Social, Behavioral, and Biological Linkages Across the Life Course
The National Longitudinal Study of Adolescent to Adult Health (Add Health) is a longitudinal study of a nationally representative sample of over 20,000 adolescents who were in grades 7-12 during the 1994-95 school year, and have been followed for five waves to date, most recently in 2016-18. Over the years, Add Health has collected rich demographic, social, familial, socioeconomic, behavioral, psychosocial, cognitive, and health survey data from participants and their parents; a vast array of contextual data from participants’ schools, neighborhoods, and geographies of residence; and in-home physical and biological data from participants, including genetic markers, blood-based assays, anthropometric measures, and medications. Ancillary studies have added even more data over the years. Data from the project are available in various forms and have been analyzed in thousands of publications in peer-reviewed journals.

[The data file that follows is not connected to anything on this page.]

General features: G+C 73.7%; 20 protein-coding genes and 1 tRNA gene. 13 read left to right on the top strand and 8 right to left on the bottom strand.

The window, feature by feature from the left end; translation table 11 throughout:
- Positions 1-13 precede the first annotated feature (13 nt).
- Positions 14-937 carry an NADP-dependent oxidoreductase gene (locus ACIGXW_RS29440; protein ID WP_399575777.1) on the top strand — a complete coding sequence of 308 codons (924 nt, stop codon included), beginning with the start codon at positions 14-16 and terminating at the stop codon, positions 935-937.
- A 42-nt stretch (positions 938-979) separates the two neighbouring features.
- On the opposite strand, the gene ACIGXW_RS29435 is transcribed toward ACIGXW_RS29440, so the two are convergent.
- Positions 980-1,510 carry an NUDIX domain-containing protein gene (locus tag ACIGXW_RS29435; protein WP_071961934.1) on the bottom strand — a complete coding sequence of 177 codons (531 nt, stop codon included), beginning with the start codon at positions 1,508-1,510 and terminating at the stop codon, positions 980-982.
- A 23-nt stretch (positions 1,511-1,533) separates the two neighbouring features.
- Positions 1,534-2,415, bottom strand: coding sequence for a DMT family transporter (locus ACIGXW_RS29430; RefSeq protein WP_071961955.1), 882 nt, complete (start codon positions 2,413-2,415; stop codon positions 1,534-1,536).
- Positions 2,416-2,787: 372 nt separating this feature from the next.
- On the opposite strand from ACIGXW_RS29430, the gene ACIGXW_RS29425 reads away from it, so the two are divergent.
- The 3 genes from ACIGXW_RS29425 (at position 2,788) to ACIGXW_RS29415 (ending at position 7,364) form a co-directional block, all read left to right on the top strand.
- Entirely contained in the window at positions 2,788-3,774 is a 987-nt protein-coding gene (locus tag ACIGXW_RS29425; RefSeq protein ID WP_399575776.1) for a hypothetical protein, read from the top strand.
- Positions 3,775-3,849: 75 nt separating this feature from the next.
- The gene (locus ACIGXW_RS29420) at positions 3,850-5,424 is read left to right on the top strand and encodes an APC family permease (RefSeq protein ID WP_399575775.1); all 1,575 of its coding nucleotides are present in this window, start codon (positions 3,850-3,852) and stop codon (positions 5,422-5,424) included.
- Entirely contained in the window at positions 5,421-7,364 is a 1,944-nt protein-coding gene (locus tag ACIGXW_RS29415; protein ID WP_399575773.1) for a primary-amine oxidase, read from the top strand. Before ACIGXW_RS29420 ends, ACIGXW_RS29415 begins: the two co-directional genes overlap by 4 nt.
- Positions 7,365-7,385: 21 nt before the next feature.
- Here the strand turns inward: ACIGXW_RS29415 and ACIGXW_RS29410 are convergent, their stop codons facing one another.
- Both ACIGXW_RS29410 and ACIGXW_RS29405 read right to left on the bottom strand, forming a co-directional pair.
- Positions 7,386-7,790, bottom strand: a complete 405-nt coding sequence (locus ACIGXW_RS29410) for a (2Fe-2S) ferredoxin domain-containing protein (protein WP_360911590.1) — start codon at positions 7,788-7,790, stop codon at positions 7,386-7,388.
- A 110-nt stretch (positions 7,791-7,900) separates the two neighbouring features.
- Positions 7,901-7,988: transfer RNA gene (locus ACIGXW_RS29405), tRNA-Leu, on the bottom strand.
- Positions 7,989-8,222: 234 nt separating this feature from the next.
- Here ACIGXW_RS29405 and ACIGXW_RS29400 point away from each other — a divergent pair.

November 5, 2008
New Yorker magazine features research on evangelicals and teen pregnancy by Mark Regnerus using Add Health data
Research on religion as an indicator of sexual behavior by University of Texas-Austin sociologist Mark Regnerus appeared in The New Yorker magazine.Read More
July 31, 2008
U.S. News & World Report covers new study on genetics, environmental influences and delinquency by Add Health investigator Guang Guo
University of North Carolina-Chapel Hill researcher Guang Guo's study on genetic propensities, environmental influences and delinquency appeared in U.S. News & World Report.Read More